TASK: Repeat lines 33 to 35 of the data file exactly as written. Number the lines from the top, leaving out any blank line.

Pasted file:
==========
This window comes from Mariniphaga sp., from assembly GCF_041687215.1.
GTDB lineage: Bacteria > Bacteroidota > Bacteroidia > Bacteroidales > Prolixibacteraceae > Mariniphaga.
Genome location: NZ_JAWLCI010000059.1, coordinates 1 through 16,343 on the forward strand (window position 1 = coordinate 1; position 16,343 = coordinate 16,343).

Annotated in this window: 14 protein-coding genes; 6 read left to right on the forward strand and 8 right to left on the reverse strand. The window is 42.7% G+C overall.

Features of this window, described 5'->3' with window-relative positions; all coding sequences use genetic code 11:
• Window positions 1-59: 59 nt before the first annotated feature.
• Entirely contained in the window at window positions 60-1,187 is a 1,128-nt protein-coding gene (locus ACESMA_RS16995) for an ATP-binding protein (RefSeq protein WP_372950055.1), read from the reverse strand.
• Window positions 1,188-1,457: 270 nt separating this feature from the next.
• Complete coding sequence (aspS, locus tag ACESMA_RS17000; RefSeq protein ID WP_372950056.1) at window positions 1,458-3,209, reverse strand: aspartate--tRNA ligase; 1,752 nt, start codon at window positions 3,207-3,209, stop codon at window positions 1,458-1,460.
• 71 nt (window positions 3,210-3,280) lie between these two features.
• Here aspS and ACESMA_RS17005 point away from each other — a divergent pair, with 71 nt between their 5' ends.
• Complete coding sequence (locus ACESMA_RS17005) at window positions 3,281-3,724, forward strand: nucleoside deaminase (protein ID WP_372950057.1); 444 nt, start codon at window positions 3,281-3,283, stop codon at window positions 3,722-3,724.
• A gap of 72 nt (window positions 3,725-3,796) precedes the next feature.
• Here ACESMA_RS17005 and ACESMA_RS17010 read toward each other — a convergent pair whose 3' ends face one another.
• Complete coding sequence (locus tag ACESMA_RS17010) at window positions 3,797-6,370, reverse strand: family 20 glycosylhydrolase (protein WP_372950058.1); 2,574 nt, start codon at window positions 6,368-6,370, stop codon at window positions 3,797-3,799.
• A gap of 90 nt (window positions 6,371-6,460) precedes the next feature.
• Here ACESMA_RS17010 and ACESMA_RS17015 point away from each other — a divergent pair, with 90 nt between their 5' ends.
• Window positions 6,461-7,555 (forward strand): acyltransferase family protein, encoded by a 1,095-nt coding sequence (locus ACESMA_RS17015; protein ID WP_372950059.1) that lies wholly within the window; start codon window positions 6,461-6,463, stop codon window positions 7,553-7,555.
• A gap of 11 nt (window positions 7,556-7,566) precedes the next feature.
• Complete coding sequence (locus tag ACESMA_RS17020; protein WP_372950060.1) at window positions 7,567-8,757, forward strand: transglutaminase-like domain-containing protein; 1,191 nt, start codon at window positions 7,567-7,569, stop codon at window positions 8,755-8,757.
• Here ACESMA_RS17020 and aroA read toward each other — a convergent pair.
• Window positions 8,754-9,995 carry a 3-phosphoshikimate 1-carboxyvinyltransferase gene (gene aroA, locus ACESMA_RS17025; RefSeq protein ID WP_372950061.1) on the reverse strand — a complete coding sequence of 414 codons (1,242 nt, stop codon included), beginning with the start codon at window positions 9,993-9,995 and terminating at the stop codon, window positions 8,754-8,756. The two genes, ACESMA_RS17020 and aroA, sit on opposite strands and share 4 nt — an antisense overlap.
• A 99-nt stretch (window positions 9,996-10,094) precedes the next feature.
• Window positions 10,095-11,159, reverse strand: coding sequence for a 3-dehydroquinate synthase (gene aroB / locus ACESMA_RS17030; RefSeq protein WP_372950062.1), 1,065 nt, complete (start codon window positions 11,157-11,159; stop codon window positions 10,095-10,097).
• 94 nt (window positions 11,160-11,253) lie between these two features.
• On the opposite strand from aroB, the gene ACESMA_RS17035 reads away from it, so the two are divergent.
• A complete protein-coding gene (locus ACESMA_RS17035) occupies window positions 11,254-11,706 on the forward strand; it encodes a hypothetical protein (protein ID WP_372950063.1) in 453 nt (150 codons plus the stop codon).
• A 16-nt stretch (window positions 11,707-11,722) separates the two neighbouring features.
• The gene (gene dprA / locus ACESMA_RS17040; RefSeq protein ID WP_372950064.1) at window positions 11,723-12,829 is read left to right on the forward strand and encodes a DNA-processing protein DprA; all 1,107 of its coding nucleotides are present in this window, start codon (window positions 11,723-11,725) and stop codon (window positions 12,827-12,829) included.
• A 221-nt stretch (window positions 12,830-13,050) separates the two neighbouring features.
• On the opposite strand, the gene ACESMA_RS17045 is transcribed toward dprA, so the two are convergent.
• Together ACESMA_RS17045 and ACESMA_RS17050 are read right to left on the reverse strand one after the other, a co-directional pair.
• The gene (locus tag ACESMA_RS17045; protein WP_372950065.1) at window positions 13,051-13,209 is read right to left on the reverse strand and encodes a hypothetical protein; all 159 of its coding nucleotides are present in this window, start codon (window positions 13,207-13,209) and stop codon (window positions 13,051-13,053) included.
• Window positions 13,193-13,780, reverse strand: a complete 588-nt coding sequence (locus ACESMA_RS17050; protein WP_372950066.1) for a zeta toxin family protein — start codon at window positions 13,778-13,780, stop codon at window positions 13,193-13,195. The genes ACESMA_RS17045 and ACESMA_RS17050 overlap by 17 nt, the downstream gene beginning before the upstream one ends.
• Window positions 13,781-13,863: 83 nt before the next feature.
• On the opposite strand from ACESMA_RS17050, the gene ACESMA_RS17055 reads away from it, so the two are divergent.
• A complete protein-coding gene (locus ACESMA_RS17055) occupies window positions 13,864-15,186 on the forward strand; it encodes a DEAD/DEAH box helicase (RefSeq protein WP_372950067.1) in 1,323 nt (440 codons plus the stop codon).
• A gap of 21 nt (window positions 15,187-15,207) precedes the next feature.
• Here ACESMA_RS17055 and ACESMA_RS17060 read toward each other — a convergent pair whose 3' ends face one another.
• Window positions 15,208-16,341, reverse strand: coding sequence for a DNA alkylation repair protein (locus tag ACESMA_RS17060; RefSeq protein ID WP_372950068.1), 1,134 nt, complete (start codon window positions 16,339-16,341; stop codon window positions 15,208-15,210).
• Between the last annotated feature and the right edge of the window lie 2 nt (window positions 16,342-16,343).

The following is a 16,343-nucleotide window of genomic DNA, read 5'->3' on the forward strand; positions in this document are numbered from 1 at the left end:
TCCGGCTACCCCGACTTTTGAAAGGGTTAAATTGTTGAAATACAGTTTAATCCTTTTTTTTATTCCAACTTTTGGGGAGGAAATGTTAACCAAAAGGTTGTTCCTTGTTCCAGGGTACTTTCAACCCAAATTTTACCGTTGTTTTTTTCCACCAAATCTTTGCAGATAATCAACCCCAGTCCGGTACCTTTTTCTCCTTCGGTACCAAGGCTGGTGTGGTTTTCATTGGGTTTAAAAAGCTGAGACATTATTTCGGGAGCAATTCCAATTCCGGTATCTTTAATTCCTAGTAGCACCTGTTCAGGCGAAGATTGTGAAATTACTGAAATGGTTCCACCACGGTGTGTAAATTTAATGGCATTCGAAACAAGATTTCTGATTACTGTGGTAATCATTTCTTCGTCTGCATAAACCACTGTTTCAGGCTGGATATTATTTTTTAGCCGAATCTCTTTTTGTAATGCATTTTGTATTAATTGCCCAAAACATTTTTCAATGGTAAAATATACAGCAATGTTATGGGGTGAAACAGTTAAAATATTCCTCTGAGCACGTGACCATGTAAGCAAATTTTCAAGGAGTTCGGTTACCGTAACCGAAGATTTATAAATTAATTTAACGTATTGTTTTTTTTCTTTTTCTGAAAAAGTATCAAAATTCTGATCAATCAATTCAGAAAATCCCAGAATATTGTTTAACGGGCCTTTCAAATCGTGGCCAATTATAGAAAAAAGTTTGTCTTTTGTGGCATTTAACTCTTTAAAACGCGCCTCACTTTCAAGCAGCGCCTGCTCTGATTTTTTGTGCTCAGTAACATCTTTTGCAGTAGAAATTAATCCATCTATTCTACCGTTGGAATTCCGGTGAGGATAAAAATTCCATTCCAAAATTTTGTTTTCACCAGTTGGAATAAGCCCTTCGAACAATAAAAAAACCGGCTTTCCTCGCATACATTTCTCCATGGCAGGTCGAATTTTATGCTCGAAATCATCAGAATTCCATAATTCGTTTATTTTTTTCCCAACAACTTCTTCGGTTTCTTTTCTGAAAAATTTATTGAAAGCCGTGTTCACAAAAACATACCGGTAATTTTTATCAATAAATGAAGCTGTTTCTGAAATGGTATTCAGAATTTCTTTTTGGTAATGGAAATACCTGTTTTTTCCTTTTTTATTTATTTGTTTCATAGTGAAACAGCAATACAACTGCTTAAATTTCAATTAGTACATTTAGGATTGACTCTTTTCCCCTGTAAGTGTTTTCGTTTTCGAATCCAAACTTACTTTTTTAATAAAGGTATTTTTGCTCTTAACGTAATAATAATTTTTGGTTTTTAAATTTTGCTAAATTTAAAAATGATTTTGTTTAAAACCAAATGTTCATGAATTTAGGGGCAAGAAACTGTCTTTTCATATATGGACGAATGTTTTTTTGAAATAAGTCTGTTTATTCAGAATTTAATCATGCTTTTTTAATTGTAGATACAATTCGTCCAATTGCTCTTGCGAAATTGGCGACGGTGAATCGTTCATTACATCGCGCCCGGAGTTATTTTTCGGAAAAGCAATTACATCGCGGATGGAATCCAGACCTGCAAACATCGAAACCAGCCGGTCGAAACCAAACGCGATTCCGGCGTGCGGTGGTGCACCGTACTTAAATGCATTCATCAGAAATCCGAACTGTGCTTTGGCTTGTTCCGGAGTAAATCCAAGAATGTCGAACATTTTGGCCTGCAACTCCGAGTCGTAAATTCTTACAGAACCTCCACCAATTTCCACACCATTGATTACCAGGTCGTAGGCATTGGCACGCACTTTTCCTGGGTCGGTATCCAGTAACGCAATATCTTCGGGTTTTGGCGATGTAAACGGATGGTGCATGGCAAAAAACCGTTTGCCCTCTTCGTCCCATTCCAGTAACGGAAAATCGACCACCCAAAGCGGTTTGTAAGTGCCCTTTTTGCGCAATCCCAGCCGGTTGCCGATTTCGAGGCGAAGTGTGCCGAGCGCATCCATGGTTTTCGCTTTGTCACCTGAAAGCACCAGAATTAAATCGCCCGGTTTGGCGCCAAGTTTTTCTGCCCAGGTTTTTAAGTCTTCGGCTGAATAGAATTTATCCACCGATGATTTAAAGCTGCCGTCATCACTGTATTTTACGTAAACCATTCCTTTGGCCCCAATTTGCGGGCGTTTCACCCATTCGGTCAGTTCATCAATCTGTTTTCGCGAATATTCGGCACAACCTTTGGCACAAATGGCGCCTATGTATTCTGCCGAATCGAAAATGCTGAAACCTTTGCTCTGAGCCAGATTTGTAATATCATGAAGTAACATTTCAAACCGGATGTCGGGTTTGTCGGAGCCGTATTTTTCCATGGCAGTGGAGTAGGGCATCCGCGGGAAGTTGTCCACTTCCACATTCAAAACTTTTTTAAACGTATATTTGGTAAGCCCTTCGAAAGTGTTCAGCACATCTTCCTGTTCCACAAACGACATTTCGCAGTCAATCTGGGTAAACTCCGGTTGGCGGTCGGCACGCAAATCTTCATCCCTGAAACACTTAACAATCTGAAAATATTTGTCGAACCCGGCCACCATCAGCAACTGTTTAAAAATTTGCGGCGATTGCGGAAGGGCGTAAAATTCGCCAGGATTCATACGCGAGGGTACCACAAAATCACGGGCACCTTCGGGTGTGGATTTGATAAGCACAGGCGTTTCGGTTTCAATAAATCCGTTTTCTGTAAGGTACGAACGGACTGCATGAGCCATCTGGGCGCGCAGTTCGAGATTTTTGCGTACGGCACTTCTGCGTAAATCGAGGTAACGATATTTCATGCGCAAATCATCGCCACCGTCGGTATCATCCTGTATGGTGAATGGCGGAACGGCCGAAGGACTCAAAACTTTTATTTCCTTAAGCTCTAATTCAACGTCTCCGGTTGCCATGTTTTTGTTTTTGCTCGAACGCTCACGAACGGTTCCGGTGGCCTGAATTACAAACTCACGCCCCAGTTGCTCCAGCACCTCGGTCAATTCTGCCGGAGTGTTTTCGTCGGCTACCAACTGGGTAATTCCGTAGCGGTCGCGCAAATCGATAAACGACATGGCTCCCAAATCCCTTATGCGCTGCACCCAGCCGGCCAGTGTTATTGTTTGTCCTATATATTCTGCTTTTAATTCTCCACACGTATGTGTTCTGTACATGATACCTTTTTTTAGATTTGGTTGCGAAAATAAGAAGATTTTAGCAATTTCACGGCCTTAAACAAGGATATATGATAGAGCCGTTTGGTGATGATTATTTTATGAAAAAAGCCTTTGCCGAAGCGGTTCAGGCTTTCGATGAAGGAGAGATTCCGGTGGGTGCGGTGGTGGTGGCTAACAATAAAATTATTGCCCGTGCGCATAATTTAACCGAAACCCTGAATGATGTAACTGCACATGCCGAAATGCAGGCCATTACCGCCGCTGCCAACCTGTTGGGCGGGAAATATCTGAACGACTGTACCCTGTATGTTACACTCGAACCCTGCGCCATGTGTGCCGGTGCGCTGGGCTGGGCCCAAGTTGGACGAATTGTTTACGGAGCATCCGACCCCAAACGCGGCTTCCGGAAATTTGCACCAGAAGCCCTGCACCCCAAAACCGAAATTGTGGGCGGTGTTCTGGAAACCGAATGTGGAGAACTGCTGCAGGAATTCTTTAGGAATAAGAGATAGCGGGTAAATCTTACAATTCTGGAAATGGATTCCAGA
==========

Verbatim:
• The gene (locus tag ACESMA_RS17045; protein WP_372950065.1) at window positions 13,051-13,209 is read right to left on the reverse strand and encodes a hypothetical protein; all 159 of its coding nucleotides are present in this window, start codon (window positions 13,207-13,209) and stop codon (window positions 13,051-13,053) included.
• Window positions 13,193-13,780, reverse strand: a complete 588-nt coding sequence (locus ACESMA_RS17050; protein WP_372950066.1) for a zeta toxin family protein — start codon at window positions 13,778-13,780, stop codon at window positions 13,193-13,195. The genes ACESMA_RS17045 and ACESMA_RS17050 overlap by 17 nt, the downstream gene beginning before the upstream one ends.
• Window positions 13,781-13,863: 83 nt before the next feature.